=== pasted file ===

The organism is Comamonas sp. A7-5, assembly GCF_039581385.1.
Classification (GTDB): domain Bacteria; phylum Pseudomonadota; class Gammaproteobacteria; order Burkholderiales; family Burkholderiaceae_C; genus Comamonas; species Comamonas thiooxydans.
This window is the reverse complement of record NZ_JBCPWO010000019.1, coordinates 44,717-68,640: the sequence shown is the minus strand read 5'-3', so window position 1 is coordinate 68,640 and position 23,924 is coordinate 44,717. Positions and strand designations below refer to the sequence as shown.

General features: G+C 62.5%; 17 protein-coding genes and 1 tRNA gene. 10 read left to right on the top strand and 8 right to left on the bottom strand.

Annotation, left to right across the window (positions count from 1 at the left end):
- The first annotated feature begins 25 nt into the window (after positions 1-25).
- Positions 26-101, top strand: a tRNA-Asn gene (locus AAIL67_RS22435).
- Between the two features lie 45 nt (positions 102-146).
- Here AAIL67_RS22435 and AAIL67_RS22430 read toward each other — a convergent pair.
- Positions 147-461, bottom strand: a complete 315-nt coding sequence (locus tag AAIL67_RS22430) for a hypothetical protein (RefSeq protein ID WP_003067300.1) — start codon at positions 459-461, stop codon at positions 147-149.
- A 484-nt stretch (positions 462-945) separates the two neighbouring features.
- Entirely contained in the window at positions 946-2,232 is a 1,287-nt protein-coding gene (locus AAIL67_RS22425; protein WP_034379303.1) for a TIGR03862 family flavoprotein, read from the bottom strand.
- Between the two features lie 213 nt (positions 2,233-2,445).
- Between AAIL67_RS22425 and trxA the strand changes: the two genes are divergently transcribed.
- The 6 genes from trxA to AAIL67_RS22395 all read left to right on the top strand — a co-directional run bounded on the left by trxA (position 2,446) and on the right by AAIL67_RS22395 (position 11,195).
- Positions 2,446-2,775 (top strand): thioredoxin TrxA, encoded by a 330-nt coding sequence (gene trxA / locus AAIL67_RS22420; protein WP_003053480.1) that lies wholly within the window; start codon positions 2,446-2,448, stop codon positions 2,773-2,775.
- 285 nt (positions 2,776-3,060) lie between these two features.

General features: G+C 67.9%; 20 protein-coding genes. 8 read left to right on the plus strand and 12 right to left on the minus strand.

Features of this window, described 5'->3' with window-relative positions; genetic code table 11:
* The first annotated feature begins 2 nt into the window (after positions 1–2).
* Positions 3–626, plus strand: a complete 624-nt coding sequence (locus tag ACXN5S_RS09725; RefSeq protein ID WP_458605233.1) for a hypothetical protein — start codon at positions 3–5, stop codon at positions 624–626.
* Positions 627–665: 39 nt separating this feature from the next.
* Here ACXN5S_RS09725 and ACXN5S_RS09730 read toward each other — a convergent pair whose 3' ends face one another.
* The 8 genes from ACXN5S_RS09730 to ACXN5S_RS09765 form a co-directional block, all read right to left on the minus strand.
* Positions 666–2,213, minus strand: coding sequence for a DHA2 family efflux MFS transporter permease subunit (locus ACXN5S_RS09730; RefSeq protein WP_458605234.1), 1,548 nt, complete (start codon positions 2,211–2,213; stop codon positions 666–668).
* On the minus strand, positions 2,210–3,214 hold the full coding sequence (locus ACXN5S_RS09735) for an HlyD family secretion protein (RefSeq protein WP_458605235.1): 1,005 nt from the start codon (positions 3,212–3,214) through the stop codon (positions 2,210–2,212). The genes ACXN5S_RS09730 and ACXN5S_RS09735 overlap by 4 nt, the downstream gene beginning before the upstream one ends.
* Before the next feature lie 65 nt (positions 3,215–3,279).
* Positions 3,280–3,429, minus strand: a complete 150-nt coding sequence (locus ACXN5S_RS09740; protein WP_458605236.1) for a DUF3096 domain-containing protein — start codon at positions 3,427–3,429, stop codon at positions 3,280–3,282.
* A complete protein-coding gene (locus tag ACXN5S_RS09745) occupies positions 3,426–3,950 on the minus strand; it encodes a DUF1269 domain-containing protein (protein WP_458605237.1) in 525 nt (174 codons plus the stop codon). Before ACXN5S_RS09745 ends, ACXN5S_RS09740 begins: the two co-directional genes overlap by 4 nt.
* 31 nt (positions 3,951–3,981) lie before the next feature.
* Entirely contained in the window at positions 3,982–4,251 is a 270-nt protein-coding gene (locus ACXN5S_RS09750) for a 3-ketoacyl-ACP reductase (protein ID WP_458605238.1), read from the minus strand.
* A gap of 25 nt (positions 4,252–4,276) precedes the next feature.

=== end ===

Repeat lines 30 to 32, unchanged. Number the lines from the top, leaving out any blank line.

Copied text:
* 31 nt (positions 3,951–3,981) lie before the next feature.
* Entirely contained in the window at positions 3,982–4,251 is a 270-nt protein-coding gene (locus ACXN5S_RS09750) for a 3-ketoacyl-ACP reductase (protein ID WP_458605238.1), read from the minus strand.
* A gap of 25 nt (positions 4,252–4,276) precedes the next feature.